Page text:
In November 2010 I participated in the Digital Arts Festival Taipei 2010. I was invited there by the 404 Festival and I presented my work Every Step. For the opening weekend I met with participants and outfitted them with cameras to create animations, you can see all the animations created by participants here.
EMP: Electronic Mobile Performance is a collaborative, multimedia project involving faculty and students from Stetson University’s Digital Arts program. The group’s primary mission is to explore collaborative artistic production using new technologies and to find new ways of presenting art outside of traditional venues. EMP is directed and founded by Matt Roberts, Associate Professor of Digital Arts at Stetson University. http://electronicmobileperformance.com
An earlier incarnation of EMP was a group created and directed by Matt Roberts know as MPG: Mobile Performance Group. MPG presented a number of site-specific performances at festivals and conferences throughout the country, including ICMC: International Computer Music Conference, Conflux, and ISEA: Inter-Society for the Electronic Arts. For more information about MPG please see the archived site.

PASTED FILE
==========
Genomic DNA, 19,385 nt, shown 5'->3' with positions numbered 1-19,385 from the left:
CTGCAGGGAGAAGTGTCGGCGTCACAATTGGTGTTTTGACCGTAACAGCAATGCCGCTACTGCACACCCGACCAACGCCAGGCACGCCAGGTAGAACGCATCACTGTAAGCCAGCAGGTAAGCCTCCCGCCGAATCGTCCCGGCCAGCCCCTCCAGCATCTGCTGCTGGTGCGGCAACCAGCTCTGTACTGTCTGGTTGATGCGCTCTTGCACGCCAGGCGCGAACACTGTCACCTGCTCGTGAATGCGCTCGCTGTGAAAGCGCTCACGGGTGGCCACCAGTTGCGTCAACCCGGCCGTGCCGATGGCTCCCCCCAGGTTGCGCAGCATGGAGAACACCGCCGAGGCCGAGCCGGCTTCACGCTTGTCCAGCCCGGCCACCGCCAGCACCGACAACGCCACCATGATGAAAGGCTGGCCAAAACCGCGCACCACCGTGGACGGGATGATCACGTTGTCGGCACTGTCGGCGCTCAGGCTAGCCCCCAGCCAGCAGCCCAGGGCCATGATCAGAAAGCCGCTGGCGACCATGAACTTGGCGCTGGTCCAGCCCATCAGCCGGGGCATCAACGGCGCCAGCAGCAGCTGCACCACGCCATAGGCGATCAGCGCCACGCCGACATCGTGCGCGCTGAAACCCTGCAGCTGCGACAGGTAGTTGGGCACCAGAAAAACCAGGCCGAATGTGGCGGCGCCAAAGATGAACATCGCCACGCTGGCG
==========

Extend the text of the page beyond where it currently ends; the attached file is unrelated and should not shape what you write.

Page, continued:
Last summer I worked with students, Hogan Birney, Sean Kinberger and David Plakon on creating an interactive live audio/visual performance for Mirror Pal’s CD release party. The students asked me to help them develop a multimedia performance for the release party and I was more than happy to help. We developed a live multiple camera setup for the stage performance of the band which allowed them to mix live stage shots, prerecorded video clips and realtime video manipulation. To do this we modified affordable security cameras to be easily placed on stage and created a mixing station to easily switch between the cameras. We also created our own software to mix the live footage with prerecorded clips and add effects in realtime. Audience members could also submit text messages which were mixed with the live images and projected during the performance. We also created an interactive photo booth that audience members could sit inside and create short animation that were used during the performance of the band. The project was very ambitious for three students but they did an outstanding job. Here is some video they created to document the event.